> &#2013266095;&#2013266095;&#2013266095;&#2013266095;&#2013266095;&#2013266095;&#2013266095;&#2013266095;&#2013266095;&#2013266095;&#2013266095;&#2013266095;&#2013266095;&#2013266095;&#2013266095;&#2013266095;&#2013266095;&#2013266095;&#2013266095;&#2013266095;&#2013266095;&#2013266095;&#2013266095;&#2013266095;&#2013266095;&#2013266095;&#2013266095;&#2013266095;&#2013266095;&#2013266095;&#2013266095;&#2013266095;&#2013266095;&#2013266095;&#2013266095;&#2013266095;&#2013266095;&#2013266095;&#2013266095;&#2013266095;&#2013266095;&#2013266095;&#2013266095;&#2013266095;&#2013266095;&#2013266095;&#2013266095;&#2013266095;&#2013266095;&#2013266095;&#2013266095;&#2013266095;&#2013266095;&#2013266095;&#2013266095;&#2013266095;&#2013266095;&#2013266095;&#2013266095;&#2013266095;&#2013266095;&#2013266095;&#2013266095;&#2013266095;&#2013266095;&#2013266095;&#2013266095;&#2013266095;&#2013266095;&#2013266095;&#2013266095;
Hi Jerry!  I intended to say uniform phase distribution and rayleigh
magnitude is the polar representation alternative to the two orthogonal
gaussian distributions (left out all the identical variance and zero mean
stuff that you need to be sure you get the uniform phase distribution).  I
assume you were talking about a zero-mean ,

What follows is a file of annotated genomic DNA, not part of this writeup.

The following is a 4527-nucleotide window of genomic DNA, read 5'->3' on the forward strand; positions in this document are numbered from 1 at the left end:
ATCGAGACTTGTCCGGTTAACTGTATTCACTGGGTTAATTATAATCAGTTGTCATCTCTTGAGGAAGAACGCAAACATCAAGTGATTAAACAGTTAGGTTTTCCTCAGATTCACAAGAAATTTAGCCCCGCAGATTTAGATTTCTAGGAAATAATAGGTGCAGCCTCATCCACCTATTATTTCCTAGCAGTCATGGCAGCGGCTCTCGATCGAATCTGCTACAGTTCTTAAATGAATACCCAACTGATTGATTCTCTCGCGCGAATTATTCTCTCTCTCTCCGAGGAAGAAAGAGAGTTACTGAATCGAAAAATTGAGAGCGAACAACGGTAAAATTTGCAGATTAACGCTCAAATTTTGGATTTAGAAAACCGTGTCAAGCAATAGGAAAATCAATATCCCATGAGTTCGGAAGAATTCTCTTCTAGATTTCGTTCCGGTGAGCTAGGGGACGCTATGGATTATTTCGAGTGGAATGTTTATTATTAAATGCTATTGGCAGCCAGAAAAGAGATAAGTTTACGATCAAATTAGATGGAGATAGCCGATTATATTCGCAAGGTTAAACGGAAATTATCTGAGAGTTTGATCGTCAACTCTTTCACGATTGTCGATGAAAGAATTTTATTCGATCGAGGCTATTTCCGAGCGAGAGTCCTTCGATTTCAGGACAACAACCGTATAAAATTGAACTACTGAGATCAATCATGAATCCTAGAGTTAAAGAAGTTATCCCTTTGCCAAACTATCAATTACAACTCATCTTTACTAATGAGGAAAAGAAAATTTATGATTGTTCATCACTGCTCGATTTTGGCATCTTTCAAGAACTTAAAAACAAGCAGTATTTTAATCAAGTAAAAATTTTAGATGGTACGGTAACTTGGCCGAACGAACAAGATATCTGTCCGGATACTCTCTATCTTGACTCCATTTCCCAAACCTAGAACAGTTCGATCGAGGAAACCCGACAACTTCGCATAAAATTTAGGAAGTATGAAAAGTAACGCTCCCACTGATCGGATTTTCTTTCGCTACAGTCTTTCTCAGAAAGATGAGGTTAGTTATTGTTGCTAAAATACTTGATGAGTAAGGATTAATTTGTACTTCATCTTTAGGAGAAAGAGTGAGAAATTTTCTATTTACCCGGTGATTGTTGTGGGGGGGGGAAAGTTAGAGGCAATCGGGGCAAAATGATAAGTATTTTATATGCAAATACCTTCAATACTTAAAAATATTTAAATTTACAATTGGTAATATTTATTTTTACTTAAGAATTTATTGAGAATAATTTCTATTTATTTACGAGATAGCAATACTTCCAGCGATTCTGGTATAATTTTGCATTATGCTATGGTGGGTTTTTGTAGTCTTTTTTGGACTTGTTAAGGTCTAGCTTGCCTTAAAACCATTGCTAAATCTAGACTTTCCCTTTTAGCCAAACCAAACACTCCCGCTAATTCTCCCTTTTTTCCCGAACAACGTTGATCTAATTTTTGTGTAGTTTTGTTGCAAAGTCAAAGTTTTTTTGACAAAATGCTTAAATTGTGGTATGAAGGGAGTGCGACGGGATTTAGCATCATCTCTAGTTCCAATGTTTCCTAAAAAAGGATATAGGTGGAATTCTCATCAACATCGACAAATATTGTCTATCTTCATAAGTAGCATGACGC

2_Dimensional gaussian distribution in your earlier post so the uniform
phase distribution made sense but I'm used to generating I and Q components
so this representation is less confusing for me at any rate.

Best of Luck - Mike

```
```Jerry Avins <jya@ieee.org> writes:

> > When we talk about an AWGN signal, n(t), which parameter(s) has the
> > Gaussian distribution? ...
>
>
> Amplitude distribution is Gaussian. Phase distribution is uniform.

Jerry,

If we're talking about a real signal, then what do you mean by "phase"?
--
Randy Yates
Sony Ericsson Mobile Communications
Research Triangle Park, NC, USA
randy.yates@sonyericsson.com, 919-472-1124
```
```A few questions..

robert bristow-johnson wrote:
> one of the nasty things about white noise is that it has INfinite
power (the
> area under the power spectrum curve is infinite).  the concept exists
only
> for this white noise to be processed with a system of finite
bandwidth.
> then the noise in the pass band is finite power but isn't really
white.  it
> might be viewed as white within the context of that pass band.
>

Is the amplitude distribution of AWGN still Gaussian after it has been
band limited?

Is clipped AWGN still white?

Is a random signal with a uniform amplitude distribution white?

Are the amplitude distribution and frequency shape of a random signal
independent?
Can I create a random signal of any amplitude distribution and any
frequency distribution independently or are there some
interdependencies?

thanks
Mark

```